LAS VEGAS - More than 900 students at Walter Jacobson Elementary School presented give a check to members of Las Vegas Fire & Rescue to be sent to the families of the fallen firefighters in New York City. The children collected the money over a five-day period. On a Monday, a collection was held throughout the school collecting only pennies. On Tuesday, it was nickels, Wednesday dimes, Thursday quarters and on Friday dollar bills.
When the week was over, the children had collected $5,418.62. The children then contacted Las Vegas Fire & Rescue to arrange for the deliver of the money to New York City. The ceremony was held on the school's playground with city and fire officials on hand.
PIO Timothy R. Szymanski
YORK COUNTY, PA - The West Manchester Township Fire Department, York County, PA, has collected $30,000 through a "Fill The Boot" campaign on the streets of our fire district toward the 9-11 Disaster Fund. The West York Area School District was campaigning to students and families to increase our fund before it was forwarded to the FDNY.
Assistant Chief Doug Eash
OCALA, FL - As a result of the tragic losses on Sept. 11, Emergency One Inc. is donating a rescue vehicle that will be utilized as a decontamination unit to FDNY. The 19-foot E-One extruded aluminum rescue body will be mounted on a Freightliner FL80 two-door cab/chassis that is being donated by Freightliner Trucks. Other E-One supplier partners are supporting this effort with relevant donations, including:
- Alcoa Inc.
- Akzo Nobel/Sikkens
- Havis-Shields Equipment Corp.
- The Will-Burt Co.
- Federal Signal Safety Products
- Class 1
- ROM Corp.
- Winco Power Systems
- The Braun Corp.
"Our collective gift will never match the sacrifices offered by emergency service personnel on September 11," said Jay Johnson, vice president of marketing for E-One. "We are honored to be able to at least assist FDNY with rebuilding their equipment fleet and only wish we could fill the true void created by those who paid the ultimate price on that day."
PITTSBURGH - Draeger Safety Inc. provided an immediate response to those in need after the terrorist attacks in New York and Washington.
Draeger personnel traveled with four truckloads of equipment via police escort to a site near Rockefeller Park, NY. There, the Draeger employees - experts trained in the use and maintenance of Draeger equipment, including self-contained breathing apparatus (SCBA), closed-circuit breathing equipment, thermal imaging cameras, personnel protective products and the components necessary to support these items. The Draeger team provided around-the -clock assistance to the terrorism response agencies of the federal government as well as local firefighters, police and other responders.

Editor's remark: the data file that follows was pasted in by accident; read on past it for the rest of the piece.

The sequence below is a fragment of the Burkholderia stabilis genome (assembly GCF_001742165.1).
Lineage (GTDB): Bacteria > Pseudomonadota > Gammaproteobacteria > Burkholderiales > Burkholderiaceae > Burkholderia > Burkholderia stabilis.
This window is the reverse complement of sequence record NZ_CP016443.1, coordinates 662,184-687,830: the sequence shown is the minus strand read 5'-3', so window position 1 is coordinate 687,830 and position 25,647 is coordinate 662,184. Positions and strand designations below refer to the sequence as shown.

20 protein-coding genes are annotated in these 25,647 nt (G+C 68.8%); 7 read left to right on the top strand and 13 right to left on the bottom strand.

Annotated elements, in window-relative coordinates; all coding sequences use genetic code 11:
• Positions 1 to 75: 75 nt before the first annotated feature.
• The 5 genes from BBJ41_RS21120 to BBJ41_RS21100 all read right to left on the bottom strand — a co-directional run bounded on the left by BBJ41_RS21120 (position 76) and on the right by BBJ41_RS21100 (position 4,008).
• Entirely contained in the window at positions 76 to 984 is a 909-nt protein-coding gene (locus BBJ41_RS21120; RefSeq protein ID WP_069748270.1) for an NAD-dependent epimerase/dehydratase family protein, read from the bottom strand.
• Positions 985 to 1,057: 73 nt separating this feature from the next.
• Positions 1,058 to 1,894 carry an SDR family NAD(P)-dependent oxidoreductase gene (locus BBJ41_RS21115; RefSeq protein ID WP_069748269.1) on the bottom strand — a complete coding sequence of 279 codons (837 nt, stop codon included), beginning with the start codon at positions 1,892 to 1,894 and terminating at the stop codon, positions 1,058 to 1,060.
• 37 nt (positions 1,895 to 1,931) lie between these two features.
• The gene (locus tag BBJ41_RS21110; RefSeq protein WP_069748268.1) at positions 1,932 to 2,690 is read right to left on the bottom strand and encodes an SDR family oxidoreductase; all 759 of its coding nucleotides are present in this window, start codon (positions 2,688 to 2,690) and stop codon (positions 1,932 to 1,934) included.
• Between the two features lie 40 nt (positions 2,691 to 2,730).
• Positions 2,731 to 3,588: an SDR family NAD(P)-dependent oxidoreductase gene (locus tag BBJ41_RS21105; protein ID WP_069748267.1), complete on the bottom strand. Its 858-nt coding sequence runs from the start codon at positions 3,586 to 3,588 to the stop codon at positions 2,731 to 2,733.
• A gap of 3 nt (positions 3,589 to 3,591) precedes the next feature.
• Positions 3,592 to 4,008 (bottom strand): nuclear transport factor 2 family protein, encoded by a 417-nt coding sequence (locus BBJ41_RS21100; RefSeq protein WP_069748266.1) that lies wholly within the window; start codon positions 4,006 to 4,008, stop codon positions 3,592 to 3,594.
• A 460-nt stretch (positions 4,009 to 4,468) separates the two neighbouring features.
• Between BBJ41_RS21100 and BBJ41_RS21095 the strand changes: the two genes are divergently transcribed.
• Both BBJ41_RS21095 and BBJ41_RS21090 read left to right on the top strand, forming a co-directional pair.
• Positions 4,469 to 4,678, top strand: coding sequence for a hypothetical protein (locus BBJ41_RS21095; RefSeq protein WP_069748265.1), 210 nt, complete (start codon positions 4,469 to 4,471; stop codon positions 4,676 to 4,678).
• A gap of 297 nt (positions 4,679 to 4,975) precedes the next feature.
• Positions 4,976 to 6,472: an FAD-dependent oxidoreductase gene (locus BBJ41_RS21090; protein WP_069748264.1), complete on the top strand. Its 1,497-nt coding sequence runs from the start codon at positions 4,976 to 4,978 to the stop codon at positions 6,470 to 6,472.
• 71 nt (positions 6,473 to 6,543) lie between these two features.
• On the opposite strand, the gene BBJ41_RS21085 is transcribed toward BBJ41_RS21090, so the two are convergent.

Rob McCall, Draeger's director operations, said, "Among some of the products we have sent to the site is breathing equipment for rescue and recovery. With this special type of gear, the rescue efforts can be extended in the hopes of quicker recovery and clean-up."
In an appreciate e-mail received by the company, it was learned that a person escaped his Lower Manhattan apartment only two blocks from the World Trade Center, thanks to one of the company's hooded escape masks, a Parat C, that he had purchased earlier.
Ferrara To Manufacture "The Spirit Of Louisiana"
HOLDEN, LA - Gov. M.J. "Mike" Foster has announced that Louisiana-based Ferrara Fire Apparatus Inc. will donate time to build a pumper for the FDNY, christened "The Spirit of Louisiana."
"This shows the true spirit of Louisiana," Foster said, "that we pull together as Americans in this time of need." The FDNY lost many fire apparatus and ambulances when the World Trade Center's twin towers fell, and he added, "We hope Louisiana is the first to give them a new truck on Christmas Day."
Foster announced the creation of the "Buck$ for Fire Truck$" program, which hopes to raise $500,000 to build the pumper to New York's stringent specifications. The fundraising effort includes schools, private business drives, retail outlets and firefighter solicitations.
Chris Ferrara, the company's president and CEO, said his employees have already asked to donate time to help build the truck.
"They want Louisiana to be the first to give New York its new fire engine," he said. "With their help, some extra shifts and shuffling some projects, we can deliver 'The Spirit of Louisiana' on Christmas Day."
Information about the project can be found at the company's website, www.ferrarafire.com, where details about the campaign as well as production photos, press releases and status reports will be available. The Louisiana State Firemen's Association is collecting tax-deductible donations, which can be sent to: LSFA Buck$ for Fire Truck$, P.O. Box 1671, Gretna, LA 70054.